One of the greatest life lessons I have learned from wildlife is to be ready for anything that comes along. Wild creatures have their agendas, and you have to be alert and available to witness their splendor. This is why we had an incredible dance with wild dolphins.
Honaunau Bay, Big Island of Hawaii
On the Kona Coast of Hawaii is Honaunau Bay, or The Place of Refuge. We like to snorkel here because it is peaceful and magnificent. We’ve been to this site many times in the past two decades, a favorite vacation spot. It’s called “Two Step” because there are only two steps where you can safely enter the water; and it’s not so much steps as it is a rock shelf. Waves surge up against the rocks and can knock you around if you’re not fast enough.
It’s definitely different. There isn’t a beach here, it’s hard-as-rock black lava. It isn’t smooth or cool to the bare feet, it’s searing hot and dangerously uneven. A mile away across from the “beach” is a sacred park, a National Historical Site that once brought peace to troubled criminals. The sacredness and peace still exist.
Colorful coral reef hugs the coastline, and in the center of the Bay is deeper water, 50 or so feet deep. There in the deep section are few people, no coral reef or fish, and only sand at the sea bottom. One day while swimming through the deep part, I heard something underwater. It was squeaking. “Eeee, Eeee” in piercingly high shrieks. I am aware that I hear differently than many other adults. I wish I could say I’m a superhero, but apparently I just have very narrow ear canals that tune me in to high-pitched sounds.
Underwater with snorkel mask, I looked around, trying to find the source, but all I saw was cloudy water. I was certain it was a mammal (and not a human) as I’ve heard whales underwater before. I swam to my partner and said there were mammals somewhere nearby, and they were getting closer. “Let’s wait, they’ll be here soon.” While we tread water, I frequently dipped under, listening. Then it happened.
A pod of dolphins came blasting through, blew around us as if we were little specks of seaweed. We submerged and saw there were 15 or 20 of them. They were coming up from the depths. A few of them shot out of the water and spun high into the air, then slapped back down again. They continued swimming on their path, then they were gone.
We popped up, exhilarated with our sighting, sputtering and laughing, giving each other high-fives. There were no humans near us; and looking around, we could tell no one else had seen a thing.
We are wildlife lovers, and know only too well how delicate creatures can be, and we knew to keep a safe distance and be respectful. We swam in the direction they had sped off to and saw them two or three more times, each time as delightful as the next. They were so animated with acrobatics, noisy squeaking, clicking, and then slapping back into the water after twirling through the air.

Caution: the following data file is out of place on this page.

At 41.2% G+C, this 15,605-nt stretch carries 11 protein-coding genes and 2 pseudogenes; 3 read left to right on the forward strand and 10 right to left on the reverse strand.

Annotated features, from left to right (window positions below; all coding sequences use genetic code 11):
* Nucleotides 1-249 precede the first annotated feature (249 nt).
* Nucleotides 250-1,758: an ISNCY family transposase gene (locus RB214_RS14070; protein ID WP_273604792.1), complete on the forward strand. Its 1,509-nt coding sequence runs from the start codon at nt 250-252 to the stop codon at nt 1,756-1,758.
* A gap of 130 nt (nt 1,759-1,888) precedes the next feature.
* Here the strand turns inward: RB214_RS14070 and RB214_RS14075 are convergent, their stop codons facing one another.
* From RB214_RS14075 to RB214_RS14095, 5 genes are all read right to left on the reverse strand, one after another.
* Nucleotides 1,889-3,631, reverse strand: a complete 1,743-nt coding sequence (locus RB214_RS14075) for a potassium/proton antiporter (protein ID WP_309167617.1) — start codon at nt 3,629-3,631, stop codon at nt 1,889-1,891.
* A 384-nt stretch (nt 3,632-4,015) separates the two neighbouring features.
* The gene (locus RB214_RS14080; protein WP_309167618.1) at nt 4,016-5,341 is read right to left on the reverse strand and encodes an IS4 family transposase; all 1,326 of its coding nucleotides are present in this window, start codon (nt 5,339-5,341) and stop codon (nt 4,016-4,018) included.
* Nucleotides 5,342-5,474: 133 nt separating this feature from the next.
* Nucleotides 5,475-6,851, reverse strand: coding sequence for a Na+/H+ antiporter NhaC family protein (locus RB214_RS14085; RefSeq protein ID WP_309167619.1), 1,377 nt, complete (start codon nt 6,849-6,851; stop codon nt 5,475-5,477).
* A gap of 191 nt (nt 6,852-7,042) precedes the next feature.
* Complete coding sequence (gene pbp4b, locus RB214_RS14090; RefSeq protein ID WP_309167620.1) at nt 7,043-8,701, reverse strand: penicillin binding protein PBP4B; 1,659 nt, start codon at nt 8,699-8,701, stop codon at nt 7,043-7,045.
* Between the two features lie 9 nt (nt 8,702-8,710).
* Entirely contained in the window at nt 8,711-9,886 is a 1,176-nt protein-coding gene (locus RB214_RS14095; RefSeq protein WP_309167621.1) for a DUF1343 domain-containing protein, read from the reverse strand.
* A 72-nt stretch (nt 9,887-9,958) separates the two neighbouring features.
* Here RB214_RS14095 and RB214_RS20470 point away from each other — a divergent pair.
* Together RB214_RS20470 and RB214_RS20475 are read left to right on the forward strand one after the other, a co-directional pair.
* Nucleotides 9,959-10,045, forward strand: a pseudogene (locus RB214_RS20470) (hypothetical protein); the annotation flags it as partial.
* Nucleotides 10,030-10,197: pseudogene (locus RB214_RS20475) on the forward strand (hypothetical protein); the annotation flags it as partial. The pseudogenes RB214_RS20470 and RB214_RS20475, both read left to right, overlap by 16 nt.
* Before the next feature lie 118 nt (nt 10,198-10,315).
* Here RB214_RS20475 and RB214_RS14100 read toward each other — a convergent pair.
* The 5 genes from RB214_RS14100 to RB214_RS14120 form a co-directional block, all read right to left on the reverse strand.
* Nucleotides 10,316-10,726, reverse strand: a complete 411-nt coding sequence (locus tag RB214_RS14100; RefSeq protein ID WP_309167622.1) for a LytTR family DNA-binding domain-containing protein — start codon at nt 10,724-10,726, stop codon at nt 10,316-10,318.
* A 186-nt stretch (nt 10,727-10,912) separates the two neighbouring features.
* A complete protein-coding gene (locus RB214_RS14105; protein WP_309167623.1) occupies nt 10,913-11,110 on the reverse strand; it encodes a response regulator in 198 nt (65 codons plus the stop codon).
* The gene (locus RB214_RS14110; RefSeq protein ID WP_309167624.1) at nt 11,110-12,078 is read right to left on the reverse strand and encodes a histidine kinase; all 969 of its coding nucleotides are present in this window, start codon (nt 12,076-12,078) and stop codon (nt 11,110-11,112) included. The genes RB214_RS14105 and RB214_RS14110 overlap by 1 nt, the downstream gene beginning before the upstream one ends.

We realized they were swimming along the sea floor in search of food. After a few minutes they would race to the surface to get air, to breathe. Both of us had our faces under the water, watching, when we saw the ultimate: two dolphins mating! The ol’ boink-boink as they swam right in front of us…and in front of their young ones too!
The next day we came back, but they never showed. This is how it is with wildlife. This is what I love. You are forced to embrace the moment, fully knowing that it may only last a few seconds and never happen again. That second day we had the pleasure of watching hundreds of brilliantly-colored fish instead: butterfly fish, tangs, and parrot fish feeding amidst the coral. We also snorkeled among several sea turtles.
The third day, our final on the island, we decided to go back to the Bay for one last try at the dolphins. There were plenty of other things we had originally planned to do, but nothing was more inviting or purely delightful as those energetic dolphins. While heading for the entry shelf this time we saw a sign that said spinner dolphins were sleeping in the area. “So that’s what they are” we murmured as we donned our snorkels, fins and masks.
These long-nosed dolphins inhabit tropical waters feeding on small fish and shrimp especially in coastal waters. Though we had never experienced them here before, in the past few years they have become more popular in this part of the Big Island where they forage at night and sleep during the day. They were definitely not sleeping when we saw them, but our exposure to them was less than a half hour.
As we snorkeled through these sparkling waters, I continuously kept a look-out for the spinners. We asked other snorkelers but no one had seen them. Soon enough I could hear them advancing. We returned to the deep part, positioned ourselves and waited. Then into our space they burst again: spinning, undulating, shooting through the water.
What a blast of refreshing energy flying by us, above and below the water, surrounding us. A flash and a splash and soon they were gone again. A nearby woman and her small son saw it too, and we four reveled in it after the dolphins had moved on. The utter joy of a dolphin party.